Cats and Antifreeze

A few weeks ago our family cat of many years had to be put down. She had been poisoned by antifreeze. A few days later another nearby cat also suffered the same fate and there were rumours of many more in the area.

Car antifreeze, and screen wash, contains the chemical ethylene glycol. This chemical is sweet to taste and, as a result, animals are attracted to it. However, if ingested, you have about 30 minutes to get the animal to a vets before it does irreversible damage to their kidneys. Symptoms include…

  • Vomiting
  • Seeming depressed or sleepy
  • Appearing drunk and uncoordinated
  • Seizures (fits)
  • Difficulty breathing
  • Increased thirst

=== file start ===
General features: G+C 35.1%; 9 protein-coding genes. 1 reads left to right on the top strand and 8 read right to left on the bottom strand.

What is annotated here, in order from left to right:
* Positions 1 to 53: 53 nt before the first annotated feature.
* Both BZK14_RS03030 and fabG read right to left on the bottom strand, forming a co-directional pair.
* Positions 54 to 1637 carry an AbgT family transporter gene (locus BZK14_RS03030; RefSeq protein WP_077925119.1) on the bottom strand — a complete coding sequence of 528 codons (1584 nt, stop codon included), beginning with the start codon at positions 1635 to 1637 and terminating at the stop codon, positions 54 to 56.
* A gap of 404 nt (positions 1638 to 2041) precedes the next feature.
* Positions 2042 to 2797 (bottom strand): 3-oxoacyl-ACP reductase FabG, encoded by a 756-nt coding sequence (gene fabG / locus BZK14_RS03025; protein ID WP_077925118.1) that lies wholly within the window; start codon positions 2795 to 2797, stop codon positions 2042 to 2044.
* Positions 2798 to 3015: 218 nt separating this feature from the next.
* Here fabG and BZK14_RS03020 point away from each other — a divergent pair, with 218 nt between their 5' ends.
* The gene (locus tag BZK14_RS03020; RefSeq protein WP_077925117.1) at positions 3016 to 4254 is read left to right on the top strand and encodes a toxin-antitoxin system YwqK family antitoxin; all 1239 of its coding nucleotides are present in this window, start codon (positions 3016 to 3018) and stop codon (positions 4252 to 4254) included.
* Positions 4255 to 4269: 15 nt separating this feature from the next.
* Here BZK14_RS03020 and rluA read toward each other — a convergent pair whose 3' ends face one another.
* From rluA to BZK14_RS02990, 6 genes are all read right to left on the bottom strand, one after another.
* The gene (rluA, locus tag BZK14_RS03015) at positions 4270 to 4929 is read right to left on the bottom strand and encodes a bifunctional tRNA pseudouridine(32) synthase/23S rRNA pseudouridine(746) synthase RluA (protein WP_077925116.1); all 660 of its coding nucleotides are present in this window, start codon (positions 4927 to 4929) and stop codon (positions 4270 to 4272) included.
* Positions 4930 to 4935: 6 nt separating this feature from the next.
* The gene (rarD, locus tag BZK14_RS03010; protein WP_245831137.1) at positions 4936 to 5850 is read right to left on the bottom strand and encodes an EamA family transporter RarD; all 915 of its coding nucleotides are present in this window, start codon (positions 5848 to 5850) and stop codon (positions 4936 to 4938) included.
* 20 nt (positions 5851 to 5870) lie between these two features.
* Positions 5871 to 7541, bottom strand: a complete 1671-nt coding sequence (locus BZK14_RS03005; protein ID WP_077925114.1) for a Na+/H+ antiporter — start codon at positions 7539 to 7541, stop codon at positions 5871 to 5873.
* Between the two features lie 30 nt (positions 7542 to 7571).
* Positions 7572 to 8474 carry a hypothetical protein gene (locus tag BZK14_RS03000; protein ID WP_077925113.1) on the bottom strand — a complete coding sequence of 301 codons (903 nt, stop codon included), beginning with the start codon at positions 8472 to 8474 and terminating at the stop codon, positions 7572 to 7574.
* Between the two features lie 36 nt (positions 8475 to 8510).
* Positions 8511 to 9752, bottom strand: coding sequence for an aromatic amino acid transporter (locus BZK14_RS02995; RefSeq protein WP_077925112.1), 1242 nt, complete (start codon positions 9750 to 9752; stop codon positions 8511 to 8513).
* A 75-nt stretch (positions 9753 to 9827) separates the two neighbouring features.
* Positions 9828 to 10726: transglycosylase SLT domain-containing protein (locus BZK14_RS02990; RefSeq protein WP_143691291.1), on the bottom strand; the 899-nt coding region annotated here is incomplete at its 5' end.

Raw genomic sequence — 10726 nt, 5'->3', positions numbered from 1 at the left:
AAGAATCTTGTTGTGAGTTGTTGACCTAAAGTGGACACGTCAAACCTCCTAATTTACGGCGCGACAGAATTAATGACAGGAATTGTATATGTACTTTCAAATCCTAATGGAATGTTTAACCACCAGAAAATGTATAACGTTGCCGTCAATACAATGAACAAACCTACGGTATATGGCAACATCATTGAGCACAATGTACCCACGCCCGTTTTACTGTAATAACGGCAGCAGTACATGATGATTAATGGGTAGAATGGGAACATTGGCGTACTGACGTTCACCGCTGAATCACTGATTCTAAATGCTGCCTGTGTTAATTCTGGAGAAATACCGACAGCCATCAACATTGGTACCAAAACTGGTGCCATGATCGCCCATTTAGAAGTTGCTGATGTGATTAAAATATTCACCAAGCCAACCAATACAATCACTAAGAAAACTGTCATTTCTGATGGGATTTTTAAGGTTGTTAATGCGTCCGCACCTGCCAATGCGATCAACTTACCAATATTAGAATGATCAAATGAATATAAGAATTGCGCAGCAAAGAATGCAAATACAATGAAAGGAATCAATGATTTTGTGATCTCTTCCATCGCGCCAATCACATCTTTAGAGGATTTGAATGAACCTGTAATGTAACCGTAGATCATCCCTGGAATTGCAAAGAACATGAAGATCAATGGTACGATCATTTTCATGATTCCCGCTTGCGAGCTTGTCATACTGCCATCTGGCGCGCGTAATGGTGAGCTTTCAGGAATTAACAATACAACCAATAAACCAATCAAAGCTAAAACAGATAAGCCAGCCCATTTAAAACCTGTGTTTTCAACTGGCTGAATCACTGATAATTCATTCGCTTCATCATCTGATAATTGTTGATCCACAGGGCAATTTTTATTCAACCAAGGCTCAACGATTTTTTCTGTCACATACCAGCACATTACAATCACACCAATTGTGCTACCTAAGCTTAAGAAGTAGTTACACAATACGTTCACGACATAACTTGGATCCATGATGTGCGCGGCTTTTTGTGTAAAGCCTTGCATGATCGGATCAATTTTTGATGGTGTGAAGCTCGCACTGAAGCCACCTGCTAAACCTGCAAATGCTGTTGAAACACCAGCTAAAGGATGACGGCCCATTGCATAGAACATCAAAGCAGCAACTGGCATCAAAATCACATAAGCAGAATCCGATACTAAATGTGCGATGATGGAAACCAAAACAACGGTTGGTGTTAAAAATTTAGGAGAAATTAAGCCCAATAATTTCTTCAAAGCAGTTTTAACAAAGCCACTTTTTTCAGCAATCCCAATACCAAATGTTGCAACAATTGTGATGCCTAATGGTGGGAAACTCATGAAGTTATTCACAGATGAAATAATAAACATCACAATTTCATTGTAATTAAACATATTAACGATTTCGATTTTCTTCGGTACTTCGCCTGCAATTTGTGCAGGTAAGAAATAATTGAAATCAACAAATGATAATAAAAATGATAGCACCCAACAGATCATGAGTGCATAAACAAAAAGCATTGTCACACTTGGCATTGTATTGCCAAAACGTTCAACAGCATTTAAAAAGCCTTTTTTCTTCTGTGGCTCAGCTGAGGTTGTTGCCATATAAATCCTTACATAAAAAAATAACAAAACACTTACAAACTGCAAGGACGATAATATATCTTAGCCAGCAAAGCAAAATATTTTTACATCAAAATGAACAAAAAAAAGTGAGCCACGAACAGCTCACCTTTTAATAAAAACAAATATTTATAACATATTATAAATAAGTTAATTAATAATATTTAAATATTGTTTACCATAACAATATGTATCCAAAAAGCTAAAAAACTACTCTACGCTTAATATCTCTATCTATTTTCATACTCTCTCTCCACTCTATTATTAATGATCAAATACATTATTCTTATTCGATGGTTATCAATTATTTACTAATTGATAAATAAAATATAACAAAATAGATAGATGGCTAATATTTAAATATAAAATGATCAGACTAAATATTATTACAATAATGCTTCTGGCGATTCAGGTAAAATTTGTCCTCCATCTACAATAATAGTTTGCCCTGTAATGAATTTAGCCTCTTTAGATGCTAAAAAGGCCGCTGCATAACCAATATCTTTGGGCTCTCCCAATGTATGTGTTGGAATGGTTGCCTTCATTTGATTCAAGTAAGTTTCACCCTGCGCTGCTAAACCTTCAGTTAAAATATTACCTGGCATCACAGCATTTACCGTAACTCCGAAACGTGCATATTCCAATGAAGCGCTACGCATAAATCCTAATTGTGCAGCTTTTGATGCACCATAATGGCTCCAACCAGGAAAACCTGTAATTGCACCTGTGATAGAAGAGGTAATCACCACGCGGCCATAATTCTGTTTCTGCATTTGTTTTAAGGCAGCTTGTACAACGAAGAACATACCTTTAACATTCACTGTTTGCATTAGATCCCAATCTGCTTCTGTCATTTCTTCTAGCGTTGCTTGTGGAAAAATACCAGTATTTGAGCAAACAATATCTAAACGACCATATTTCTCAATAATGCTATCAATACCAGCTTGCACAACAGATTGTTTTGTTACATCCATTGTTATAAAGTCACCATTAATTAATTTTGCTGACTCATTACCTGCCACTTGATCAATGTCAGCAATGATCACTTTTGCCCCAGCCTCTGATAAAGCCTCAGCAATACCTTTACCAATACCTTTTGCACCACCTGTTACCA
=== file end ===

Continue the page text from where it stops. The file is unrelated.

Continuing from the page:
• Increased urination

It will potentially poison any animals, not just cats, and will cause pain, suffering and distress, ultimately resulting in their death.

If you have any of these products and you store them anywhere where animals could get to them, please check that their contents are secure and, if necessary, dispose of their contents. I’ve found that over harsh winters these plastic containers can often break and leak. Also, some people have been known to add antifreeze to water features to prevent them from freezing – if you have done this please drain the water, clean the feature thoroughly and refill with clean, fresh water.

Sadly most instances of this poisoning is done on purpose – people who don’t like cats may leave food out coated in antifreeze. The poisoning of a cat can constitute a criminal offence. Under the Animal Welfare Act 2006 the maximum penalty for anyone found guilty of this offence is up to 6 months imprisonment and/or a fine of £20,000.

Meantime, if like me, you feel that additional ingredients should be added to screen wash and their variations to make them less attractive to animals then please sign this petition.


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